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What is Verified Access on a Chromebook (2022) | #linux | #linuxsecurity | #hacking | #aihp


Lately, Chrome OS has been gaining a lot of consumer-facing and enterprise features. You can now view photos from your Android phone on Chromebook and seamlessly share Wi-Fi passwords between Android and Chrome OS devices. For business users, manufacturers have released Chrome OS Enterprise devices that can also run Windows using Parallels Desktop, which takes advantage of the Linux container. Further down the line, Google also introduced a Verified Access feature on Chromebooks. But what is it and should you enable it? Well, to answer your question, we have come up with an explainer on what is Verified Access on a Chromebook, why it is important, and why you should enable it.

Verified Access on Chromebook: Explained (2022)

In this article, we have explained Verified Access in Chrome OS and how to enable it on your Chromebook. That said, let’s dive right in.

What is Verified Access on a Chromebook?

We are increasingly seeing that Chromebooks are now used not just for educational purposes in schools, but corporates and enterprises are also taking a keen interest in Google’s lightweight Chrome OS. It’s one of the most secure and safest OS out there, and Chromebooks are also much easier to deploy and manage for administrators.

Recently, we learned that a prominent Finland-based hotel chain moved from Windows to Chrome OS in just 48 hours after a ransomware attack. All these benefits make for a great operating system for enterprise institutions.

Having said that, for businesses, it’s important to ensure that the computers they are connecting to are secure and validated and that their identity is not compromised. To solve this, Google has deployed a Verified Access API that allows companies using a Chromebook to check for policy compliance and verify the identity of the computer. Only after you’ve gone through this process will the data be transmitted.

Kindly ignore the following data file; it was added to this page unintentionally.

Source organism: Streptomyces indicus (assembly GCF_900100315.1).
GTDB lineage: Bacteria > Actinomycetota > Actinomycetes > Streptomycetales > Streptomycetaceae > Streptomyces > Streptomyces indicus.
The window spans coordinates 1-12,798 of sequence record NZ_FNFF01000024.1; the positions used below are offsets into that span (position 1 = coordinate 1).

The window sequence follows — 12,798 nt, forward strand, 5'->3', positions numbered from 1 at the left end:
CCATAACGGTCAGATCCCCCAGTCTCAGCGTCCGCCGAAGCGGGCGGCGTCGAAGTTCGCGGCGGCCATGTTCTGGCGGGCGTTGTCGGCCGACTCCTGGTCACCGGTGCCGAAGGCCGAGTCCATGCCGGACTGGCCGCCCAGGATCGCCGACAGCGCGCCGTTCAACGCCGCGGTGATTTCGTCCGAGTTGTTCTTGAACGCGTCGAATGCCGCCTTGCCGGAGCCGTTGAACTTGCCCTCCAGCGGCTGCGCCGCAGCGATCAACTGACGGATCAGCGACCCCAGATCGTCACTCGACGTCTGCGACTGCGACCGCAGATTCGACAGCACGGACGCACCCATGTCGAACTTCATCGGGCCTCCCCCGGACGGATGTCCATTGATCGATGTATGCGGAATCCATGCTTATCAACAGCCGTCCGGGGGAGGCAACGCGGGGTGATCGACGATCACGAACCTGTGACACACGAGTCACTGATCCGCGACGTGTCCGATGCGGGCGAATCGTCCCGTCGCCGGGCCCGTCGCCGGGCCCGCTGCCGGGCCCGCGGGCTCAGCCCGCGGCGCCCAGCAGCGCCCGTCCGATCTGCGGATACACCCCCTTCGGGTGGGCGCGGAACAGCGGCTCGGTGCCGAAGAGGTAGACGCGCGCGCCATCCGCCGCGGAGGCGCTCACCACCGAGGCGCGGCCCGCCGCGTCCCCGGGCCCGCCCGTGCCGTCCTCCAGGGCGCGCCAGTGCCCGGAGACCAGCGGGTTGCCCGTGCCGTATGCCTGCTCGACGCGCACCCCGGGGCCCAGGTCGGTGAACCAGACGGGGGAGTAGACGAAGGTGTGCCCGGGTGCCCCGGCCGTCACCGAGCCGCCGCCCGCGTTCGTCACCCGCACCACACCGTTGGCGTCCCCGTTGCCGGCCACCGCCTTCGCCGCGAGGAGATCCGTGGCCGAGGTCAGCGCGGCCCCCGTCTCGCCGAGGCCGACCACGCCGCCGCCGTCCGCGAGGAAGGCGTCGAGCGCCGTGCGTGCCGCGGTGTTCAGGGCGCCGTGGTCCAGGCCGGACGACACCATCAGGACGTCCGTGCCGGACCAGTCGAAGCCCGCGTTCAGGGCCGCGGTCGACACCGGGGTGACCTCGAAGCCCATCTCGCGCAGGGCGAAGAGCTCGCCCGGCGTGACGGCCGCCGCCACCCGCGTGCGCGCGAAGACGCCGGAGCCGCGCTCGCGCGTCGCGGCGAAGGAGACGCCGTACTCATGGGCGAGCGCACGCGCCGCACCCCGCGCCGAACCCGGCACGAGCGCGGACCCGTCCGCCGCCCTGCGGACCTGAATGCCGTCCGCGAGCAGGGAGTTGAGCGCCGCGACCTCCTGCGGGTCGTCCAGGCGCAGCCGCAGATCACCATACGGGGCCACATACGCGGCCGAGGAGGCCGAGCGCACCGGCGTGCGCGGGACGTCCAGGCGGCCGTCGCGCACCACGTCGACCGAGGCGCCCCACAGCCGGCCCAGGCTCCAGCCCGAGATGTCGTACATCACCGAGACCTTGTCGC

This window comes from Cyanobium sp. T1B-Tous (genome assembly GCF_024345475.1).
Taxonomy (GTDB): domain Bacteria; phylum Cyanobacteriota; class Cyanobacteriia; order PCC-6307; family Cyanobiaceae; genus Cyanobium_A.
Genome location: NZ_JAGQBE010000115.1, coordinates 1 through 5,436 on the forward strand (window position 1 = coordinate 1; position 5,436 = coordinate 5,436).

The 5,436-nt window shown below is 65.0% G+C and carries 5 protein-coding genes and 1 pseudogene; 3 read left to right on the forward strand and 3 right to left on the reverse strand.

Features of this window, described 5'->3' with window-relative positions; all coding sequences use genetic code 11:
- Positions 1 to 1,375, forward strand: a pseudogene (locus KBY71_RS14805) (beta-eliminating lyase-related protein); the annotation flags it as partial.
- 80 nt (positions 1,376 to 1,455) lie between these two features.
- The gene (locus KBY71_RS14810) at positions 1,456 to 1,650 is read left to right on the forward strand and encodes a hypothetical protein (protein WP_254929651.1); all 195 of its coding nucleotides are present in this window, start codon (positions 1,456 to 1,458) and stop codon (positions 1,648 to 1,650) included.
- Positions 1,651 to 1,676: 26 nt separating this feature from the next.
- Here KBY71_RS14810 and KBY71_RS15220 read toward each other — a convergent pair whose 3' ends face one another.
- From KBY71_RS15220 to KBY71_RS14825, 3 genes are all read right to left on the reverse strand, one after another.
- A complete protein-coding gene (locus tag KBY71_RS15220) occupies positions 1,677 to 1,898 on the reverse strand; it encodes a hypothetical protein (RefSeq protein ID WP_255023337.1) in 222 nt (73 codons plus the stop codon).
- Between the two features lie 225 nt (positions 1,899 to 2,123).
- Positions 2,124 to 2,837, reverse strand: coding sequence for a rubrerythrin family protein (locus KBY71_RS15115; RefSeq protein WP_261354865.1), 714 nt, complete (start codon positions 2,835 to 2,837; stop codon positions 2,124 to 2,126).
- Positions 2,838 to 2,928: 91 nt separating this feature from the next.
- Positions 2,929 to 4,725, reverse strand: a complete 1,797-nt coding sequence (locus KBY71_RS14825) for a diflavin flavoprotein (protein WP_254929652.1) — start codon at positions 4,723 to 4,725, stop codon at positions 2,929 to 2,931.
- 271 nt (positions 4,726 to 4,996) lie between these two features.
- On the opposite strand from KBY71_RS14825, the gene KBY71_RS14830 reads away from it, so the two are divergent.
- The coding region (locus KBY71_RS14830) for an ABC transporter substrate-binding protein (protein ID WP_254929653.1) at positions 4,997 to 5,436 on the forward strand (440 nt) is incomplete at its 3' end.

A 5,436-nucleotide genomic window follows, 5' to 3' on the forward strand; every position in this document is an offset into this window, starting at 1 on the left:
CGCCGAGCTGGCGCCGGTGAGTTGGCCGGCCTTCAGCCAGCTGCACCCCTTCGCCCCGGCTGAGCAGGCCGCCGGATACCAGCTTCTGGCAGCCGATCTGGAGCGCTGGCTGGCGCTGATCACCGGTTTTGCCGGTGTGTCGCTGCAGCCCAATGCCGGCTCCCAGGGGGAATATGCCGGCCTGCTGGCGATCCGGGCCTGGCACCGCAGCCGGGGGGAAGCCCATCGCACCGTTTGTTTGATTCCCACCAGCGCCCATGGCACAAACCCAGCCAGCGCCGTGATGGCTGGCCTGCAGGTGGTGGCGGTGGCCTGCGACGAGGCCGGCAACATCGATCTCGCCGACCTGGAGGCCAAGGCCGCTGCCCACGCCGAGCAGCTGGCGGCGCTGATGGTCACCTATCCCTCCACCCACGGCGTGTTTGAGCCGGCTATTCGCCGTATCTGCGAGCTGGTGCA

In simple terms, Verified Access on a Chromebook is a security method for enterprises to verify identity, ensure compliance, and validate company policies.

Image Courtesy: Google

To validate a Chromebook using the Verified Access API, Chrome OS uses the hardware TPM chip available on the device. It generates and stores cryptographic keys through a hardware-level attestation, making Chrome OS a trusted platform for enterprises.

Another aspect of Verified Access is more consumer-facing. If you want to play DRM content from streaming services like Netflix and Prime Video in HD or FHD resolution, the internet services will verify whether you are playing the content on a certified Chromebook. If your Chromebook verifies the key and issues a grant certificate, then only enhanced playback will be unlocked on your Chromebook.

To sum up, Verified Access on a Chromebook is mainly an enterprise feature for ensuring trusted communication, but general users have some benefits too.

How to Enable Verified Access on a Chromebook

Now that we have learned what Verified Access is on a Chromebook, let’s go ahead and find out how to enable this feature. I would suggest turning on Verified Access on your Chrome OS device for enhanced playback on video streaming sites. Note that some users have reported that keeping the feature enabled prevents the Chromebook from connecting to a public Wi-Fi access point. In that case, you will need to disable the Verified Access toggle if you wish to work out of a coffee shop or a library. With that said, let’s jump to the tutorial and learn how to turn on Verified Access.

1. Open the Quick Settings panel from the bottom-right corner and click on the cogwheel icon to open the Settings page.

2. In the left sidebar on the Settings page, move to “Security and Privacy“.

security and privacy chrome os

3. Here, enable the “Verified Access” toggle in the right pane, and you are done.

How to Enable Verified Access on a Chromebook

4. To turn off Verified Access, you just need to disable the toggle.

disable verified access

Turn on Verified Access on Your Chromebook

So this is our explainer on Chromebook’s Verified Access feature and why you should enable it. As Chrome OS becomes more feature-rich over time, both in terms of functionality and security, it poses a threat to dominant desktop operating systems like Windows and macOS. Anyway, that’s all from us. If you want to try out Chrome OS on your Windows PC or MacBook with Chrome OS Flex, head to our in-depth guide linked here. And for more such Chrome OS tips and tricks, we already have a detailed guide in place. And if you have any questions, let us know in the comment section below.

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